Wait…What are the Lyrics?! #MusicalImprov @thepitnyc. #Musicals #Improv

Facemyfear

Here’s the thing about singing. It puts the performer, and some might say the audience as well, in a very vulnerable position. There is nowhere to run, no place to hide. Sound is emanating from the mouth of the person singing the song. Is it good? Well, that’s subjective. Is it difficult? You bet. Why? Because the person onstage is telling the truth. They can’t hide behind a funny joke, a witty remark, or complex dialogue. They simply have their voice. Sure, instruments can buffer the nature of the actor’s natural instrument, but the audience didn’t come to hear a muffled tune, they came to hear a song.

Over the past 8 weeks or so, I have been taking a musical improvisation class at the People’s Improv Theater, the PIT as it’s fondly called. As I have written before, it has been one of the most challenging things I have ever done as an actor. I am forever grateful to have had the opportunity to have taken the class, studied with the teachers, and performed with my fellow classmates.

Singing has always been something that I have loved doing even though I know that I will never be the next Maria Callas, Kristen Chenoweth, or Idina Menzel. Frankly, I wouldn’t want to be. So why do I do it? I’ve always loved music. I’ve always studied music. Ever since I was little and my mom got me a Muppets keyboard that taught me how to play “Rainbow Connection”; Ever since I was 7 and sang in choirs at church, and later in high school; Ever since I was in various musicals like Oliver!, The Wizard of Oz, and Godspell, music has been a central part of my existence.

It’s also funny that something I love to do so much can bring with it an element of uncertainty and fear. But, it’s that vulnerability which I find to be compelling. It has helped me get over hurdles in life, and this experience with musical improv is no different. I am facing a fear. Fear, by its very nature comes with negative connotations. However, I think there is such a thing as “good fear” and I have certainly come across it over the past two months. I am not the best singer in the world, but I am embracing a part of myself that I have stifled for a long time and it’s nice to bring that part of myself out again.

I know my strengths. I am good at: Acting, making people laugh, and writing. It’s only fitting that I get to merge all of those elements into improvisation. As an improviser, I am using my skills as an actor to emote and create something which I am essentially writing off the top of my head through listening to my scene partner (or partners.) This makes us writers, actors, and directors of our own material. Now, add the element of librettist (the person who writes a script for musical) and lyricist to the mix. Congrats, you now have musical improvisation.

It’s not just making stuff up for the hell of it either. There are specific rules, and a certain structure that we follow in order to make it work as improvisers. From song structures, to the format of the actual show, there are rules that are followed. It is within those confines that the show comes together, making it one of the most interesting forms of improv and pure entertainment.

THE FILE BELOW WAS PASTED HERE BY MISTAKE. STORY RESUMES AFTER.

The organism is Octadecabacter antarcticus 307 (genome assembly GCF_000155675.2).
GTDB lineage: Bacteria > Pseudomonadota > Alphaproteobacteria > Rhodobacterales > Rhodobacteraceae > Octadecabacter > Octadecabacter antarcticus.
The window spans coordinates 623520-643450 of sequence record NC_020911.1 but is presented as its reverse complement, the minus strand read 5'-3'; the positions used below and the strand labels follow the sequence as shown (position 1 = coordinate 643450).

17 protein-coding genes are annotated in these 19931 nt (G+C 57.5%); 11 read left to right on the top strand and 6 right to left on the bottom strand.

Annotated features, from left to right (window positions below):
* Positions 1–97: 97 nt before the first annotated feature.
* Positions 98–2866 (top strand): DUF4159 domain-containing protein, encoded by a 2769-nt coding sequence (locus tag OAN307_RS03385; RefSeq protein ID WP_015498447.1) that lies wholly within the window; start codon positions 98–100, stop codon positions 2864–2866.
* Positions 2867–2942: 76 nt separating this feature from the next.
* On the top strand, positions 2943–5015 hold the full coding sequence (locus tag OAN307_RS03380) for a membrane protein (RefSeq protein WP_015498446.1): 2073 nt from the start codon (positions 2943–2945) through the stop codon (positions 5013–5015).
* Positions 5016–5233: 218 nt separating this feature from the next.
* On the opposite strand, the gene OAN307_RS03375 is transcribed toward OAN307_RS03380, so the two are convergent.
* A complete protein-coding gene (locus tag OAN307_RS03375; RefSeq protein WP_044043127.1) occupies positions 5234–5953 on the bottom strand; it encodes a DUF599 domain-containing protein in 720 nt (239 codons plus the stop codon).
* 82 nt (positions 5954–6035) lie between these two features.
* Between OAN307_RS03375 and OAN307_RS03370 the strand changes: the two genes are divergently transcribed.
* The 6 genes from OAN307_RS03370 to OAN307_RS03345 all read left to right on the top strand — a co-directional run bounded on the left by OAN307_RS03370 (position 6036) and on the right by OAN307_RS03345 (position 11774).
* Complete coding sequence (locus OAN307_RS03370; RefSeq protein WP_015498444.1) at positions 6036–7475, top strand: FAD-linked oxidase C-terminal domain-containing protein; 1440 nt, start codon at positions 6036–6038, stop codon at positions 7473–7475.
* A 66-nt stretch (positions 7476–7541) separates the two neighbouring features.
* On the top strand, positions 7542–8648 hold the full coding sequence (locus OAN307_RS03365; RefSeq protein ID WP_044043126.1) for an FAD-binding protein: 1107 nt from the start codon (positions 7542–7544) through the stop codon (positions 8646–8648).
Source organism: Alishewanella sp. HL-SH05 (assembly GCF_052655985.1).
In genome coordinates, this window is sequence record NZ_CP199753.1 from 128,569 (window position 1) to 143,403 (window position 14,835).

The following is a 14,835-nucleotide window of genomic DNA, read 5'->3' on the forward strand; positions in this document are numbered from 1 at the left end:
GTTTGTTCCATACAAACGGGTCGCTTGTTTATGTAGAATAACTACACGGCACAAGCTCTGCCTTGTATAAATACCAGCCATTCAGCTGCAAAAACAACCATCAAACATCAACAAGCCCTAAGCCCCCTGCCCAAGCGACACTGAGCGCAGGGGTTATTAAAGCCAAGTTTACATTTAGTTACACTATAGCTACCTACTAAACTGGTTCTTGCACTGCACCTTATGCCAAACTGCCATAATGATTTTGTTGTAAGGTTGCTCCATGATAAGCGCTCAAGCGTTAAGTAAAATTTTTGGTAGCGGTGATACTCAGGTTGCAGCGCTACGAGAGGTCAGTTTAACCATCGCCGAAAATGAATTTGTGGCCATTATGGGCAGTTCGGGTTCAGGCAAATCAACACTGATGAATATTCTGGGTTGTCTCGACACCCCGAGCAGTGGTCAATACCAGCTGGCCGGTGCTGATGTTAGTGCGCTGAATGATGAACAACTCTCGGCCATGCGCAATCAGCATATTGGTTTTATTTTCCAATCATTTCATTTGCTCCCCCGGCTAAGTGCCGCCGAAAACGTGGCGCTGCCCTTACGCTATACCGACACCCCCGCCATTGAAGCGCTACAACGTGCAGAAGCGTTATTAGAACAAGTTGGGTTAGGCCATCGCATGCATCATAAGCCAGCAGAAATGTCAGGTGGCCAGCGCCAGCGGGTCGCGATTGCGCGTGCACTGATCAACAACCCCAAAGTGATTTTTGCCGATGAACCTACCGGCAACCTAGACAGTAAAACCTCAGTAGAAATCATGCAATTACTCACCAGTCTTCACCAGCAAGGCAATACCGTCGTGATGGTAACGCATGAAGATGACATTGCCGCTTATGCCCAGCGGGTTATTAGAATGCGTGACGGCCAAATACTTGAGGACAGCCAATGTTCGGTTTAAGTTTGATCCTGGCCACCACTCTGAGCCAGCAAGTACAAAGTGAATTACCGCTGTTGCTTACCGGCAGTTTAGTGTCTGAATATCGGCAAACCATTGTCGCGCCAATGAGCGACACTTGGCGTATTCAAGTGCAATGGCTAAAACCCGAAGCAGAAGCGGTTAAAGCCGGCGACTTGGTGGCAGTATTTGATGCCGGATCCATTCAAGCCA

What will the libretto be this Saturday at 7:00 down at the People’s Improv Theater? Only time will tell. But wait…what are the lyrics?! Oh right, we’ll have to come up with those too.

Follow myself and my fellow musical improv classmates on Twitter:

Follow Your Fear

                         –Del Close

Meryl Will Play Maria and Give Us a #MasterClass

Maria Callas and the pianist Eugene Kohn at a session of her legendary master classes at the Juilliard School in New York in March 1972.
Maria Callas and the pianist Eugene Kohn at a session of her legendary master classes at the Juilliard School in New York in March 1972.

Terrence McNally’s play, Master Class, is about to get the HBO treatment and come to the small screen. The stage play, made famous by Zoe Caldwell as Maria Callas, eventually went on to star Patti LuPone, Dixie Carter, and most recently, Tyne Daly in the 2011 Broadway revival. Now, it’s Meryl Streep’s turn to step into the famed opera diva’s shoes. Maria Callas was an American-born, Greek soprano, who was known for her wide vocal range and dramatic flair. She graced the world’s most famous opera houses, and eventually went on to teach a series of master classes at The Juilliard School from 1971-1972. Those master classes served as the basis for McNally’s vibrant and lively play. What I find interesting is that Meryl teams up Mike Nichols again whom she has worked with on numerous occasions. It’s going to be fun to see what the two can bring to this character and the piece as a whole. Callas was a colorful personality, so I’m sure Meryl will have no problem. She’s a legend in her own right. She also has a talent for playing real-life characters. We can tell from her Oscar-winning performance in The Iron Lady.

Actresses who play Maria Callas have a lot of source material to fall back on, and what’s better than the actual master classes at Juilliard. Below is the audio from one of her many classes. She is working with student, tenor Mario Fusco on an aria from the opera, Tosca by Puccini. Enjoy the sounds of the real Maria Callas. I can’t wait to see Meryl as Maria.